Friday, August 29, 2008

1.4 billion people in extreme poverty

The World Bank recently revised its poverty estimate and upped the number of poor people living with less amount than standard basic requirements required to live a life. According to new estimate computed by considering the rising cost of living and using updated poverty data from countries, the WB researchers have set an international poverty line equal to $1.25 a day (at 2005 PPP). Now, over one billion people (1,399.6 to be exact) are living under extreme poverty, according to a recent updated estimate by WB researchers Ravallion and Chen. The Asian Development Bank recently came up with its own Asian Poverty Line of $1.35, according to which 800 million people live in poverty in Asia alone.

More on this from The Economist:

The researchers now prefer a yardstick more typical of the 15 poorest countries that have credible poverty lines. By this definition, people are poor if they cannot match the standard of living of someone living on $1.25 a day in America in 2005. Such people would be recognised as poor even in Nepal, Tajikistan and hard-pressed African countries such as Uganda. But for those who still think a “dollar a day” has a better ring to it, the authors also calculate the number of people living on less than that at 2005 prices (see table).

The discovery of another 400m poor people will not satisfy some of the bank’s critics, who think it still undercounts poverty. Its cost-of-living estimates are based on the prices faced by a “representative household”, whose consumption mirrors national spending. But the poor are not representative. In particular, they buy in smaller quantities—a cupful of rice, not a 10-kilogram bag; a single cigarette, not a packet. As a result, the “poor pay more”.

Such concerns prompted the Asian Development Bank (ADB) to carry out its own study of the prices faced by the poor in 16 of its member countries (not including China). Its results, released on August 27th, found that in nine of those countries the poor in fact pay less. Even though they buy in smaller quantities, they save money by buying cut-price goods from cheaper outlets: kerbside haircuts not salons; open-air stalls not supermarkets; toddy not wine.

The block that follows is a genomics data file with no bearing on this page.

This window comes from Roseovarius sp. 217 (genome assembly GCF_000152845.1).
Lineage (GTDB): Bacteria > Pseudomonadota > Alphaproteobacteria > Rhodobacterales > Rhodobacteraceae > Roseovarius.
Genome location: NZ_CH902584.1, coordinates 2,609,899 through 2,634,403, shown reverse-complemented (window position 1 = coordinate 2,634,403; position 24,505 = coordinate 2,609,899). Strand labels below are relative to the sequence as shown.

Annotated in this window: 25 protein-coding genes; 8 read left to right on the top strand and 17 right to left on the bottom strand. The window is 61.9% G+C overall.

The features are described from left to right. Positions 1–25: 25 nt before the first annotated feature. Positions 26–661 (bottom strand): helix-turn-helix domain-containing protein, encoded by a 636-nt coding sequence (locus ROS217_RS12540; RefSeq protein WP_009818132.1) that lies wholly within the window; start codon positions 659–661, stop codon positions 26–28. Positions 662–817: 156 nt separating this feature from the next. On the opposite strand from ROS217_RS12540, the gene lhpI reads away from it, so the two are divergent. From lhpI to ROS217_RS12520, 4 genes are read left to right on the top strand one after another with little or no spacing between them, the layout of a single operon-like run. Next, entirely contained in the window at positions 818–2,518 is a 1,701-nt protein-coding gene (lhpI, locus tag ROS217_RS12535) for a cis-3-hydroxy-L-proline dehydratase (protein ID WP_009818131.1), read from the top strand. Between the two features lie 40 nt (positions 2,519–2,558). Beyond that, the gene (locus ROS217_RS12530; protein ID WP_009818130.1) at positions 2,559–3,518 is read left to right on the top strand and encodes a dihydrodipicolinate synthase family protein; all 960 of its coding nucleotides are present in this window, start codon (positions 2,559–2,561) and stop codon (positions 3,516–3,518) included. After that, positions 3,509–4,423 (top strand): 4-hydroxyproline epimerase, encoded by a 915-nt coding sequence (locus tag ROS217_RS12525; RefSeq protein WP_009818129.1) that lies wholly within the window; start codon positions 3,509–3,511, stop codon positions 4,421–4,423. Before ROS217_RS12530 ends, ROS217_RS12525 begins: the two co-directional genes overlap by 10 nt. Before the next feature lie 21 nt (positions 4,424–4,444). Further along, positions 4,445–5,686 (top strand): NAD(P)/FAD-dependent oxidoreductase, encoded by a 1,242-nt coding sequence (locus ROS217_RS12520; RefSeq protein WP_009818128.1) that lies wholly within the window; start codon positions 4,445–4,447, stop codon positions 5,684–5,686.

Here is the paper (The developing world is poorer than we thought, but no less successful in the fight against poverty) by Chen and Ravallion. Below is a summary of the paper:

The paper presents a major overhaul to the World Bank's past estimates of global poverty, incorporating new and better data. Extreme poverty-as judged by what "poverty" means in the world's poorest countries-is found to be more pervasive than we thought. Yet the data also provide robust evidence of continually declining poverty incidence and depth since the early 1980s. For 2005 we estimate that 1.4 billion people, or one quarter of the population of the developing world, lived below our international line of $1.25 a day in 2005 prices; 25 years earlier there were 1.9 billion poor, or one half of the population. Progress was uneven across regions. The poverty rate in East Asia fell from 80% to under 20 percent over this period. By contrast it stayed at around 50 percent in Sub-Saharan Africa, though with signs of progress since the mid 1990s. Because of lags in survey data availability, these estimates do not yet reflect the sharp rise in food prices since 2005.